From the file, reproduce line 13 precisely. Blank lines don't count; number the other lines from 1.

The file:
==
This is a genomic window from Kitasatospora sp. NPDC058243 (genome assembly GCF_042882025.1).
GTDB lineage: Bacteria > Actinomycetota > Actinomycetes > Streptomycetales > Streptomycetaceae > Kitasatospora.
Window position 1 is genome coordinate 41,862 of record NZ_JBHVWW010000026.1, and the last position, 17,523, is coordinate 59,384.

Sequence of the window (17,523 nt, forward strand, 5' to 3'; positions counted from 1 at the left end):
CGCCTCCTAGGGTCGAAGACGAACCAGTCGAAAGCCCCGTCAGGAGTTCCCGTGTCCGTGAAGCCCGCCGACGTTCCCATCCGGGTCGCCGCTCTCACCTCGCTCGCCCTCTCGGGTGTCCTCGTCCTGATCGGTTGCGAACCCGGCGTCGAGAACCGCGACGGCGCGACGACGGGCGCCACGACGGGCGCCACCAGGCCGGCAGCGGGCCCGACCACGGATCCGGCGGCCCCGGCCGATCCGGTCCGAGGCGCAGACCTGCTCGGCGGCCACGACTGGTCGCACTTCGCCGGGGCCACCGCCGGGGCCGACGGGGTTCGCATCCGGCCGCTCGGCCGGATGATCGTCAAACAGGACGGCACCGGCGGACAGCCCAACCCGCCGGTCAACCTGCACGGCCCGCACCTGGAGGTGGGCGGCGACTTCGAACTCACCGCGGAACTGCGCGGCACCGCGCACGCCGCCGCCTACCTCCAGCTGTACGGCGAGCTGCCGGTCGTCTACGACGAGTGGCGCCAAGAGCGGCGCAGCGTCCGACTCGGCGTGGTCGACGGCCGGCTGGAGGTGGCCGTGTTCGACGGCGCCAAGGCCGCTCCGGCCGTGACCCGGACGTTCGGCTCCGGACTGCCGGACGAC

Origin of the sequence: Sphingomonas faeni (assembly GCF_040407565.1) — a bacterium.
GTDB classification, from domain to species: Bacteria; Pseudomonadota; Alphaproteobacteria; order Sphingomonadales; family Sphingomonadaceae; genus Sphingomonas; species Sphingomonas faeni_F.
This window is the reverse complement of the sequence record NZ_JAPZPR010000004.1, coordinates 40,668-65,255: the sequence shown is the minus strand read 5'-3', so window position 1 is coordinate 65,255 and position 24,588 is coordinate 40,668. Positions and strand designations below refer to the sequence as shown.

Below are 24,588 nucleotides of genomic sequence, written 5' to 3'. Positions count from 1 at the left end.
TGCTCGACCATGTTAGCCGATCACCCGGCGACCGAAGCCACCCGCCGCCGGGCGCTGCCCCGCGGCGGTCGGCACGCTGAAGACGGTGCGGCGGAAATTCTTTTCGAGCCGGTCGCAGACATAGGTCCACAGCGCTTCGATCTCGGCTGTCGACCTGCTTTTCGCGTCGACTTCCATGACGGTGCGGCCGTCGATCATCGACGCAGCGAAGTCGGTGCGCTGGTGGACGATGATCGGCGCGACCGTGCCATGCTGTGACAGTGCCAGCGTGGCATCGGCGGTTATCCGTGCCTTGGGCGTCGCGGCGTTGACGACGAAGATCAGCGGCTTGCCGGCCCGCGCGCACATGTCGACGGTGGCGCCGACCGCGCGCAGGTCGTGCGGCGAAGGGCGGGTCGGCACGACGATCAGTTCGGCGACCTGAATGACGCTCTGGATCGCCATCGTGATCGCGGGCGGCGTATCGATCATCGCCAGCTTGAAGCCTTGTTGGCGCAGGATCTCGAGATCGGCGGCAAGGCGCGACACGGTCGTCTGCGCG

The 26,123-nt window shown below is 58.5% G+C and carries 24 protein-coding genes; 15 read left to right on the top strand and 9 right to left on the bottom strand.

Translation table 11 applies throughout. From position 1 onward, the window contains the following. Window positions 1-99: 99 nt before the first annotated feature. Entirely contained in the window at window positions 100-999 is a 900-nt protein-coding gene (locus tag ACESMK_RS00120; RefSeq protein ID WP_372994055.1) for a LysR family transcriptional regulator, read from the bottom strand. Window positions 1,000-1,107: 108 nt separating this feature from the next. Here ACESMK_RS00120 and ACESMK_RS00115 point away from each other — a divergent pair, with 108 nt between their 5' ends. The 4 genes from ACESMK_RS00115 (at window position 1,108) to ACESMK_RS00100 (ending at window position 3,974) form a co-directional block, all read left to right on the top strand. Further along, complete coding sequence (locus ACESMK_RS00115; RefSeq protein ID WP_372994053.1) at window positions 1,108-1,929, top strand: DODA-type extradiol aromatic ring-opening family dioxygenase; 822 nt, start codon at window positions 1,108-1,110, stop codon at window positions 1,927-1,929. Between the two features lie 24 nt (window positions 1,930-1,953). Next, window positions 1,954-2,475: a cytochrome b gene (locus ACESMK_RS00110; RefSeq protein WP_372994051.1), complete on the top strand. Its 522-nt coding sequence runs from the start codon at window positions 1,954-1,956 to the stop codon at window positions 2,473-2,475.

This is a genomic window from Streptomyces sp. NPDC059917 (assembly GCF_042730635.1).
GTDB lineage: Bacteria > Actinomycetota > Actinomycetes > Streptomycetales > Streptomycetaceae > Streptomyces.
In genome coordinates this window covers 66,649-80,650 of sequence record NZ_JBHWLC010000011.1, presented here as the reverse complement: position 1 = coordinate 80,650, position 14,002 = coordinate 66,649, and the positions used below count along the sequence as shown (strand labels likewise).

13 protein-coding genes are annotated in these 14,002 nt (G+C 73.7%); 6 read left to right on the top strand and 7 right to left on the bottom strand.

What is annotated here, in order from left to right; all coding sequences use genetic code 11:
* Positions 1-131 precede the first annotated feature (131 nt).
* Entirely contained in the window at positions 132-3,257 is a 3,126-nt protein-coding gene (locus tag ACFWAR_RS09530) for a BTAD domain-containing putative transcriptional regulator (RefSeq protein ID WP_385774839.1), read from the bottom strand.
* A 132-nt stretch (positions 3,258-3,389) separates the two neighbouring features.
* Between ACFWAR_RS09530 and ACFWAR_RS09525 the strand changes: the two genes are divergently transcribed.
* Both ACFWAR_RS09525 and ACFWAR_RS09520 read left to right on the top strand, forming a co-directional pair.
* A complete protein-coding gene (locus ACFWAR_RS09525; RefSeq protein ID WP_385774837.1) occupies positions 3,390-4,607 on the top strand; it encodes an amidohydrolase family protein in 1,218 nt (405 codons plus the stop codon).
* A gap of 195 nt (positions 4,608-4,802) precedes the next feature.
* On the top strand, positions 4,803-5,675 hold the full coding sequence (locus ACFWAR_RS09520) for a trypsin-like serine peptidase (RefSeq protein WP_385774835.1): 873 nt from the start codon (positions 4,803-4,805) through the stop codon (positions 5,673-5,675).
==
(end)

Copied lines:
This is a genomic window from Streptomyces sp. NPDC059917 (assembly GCF_042730635.1).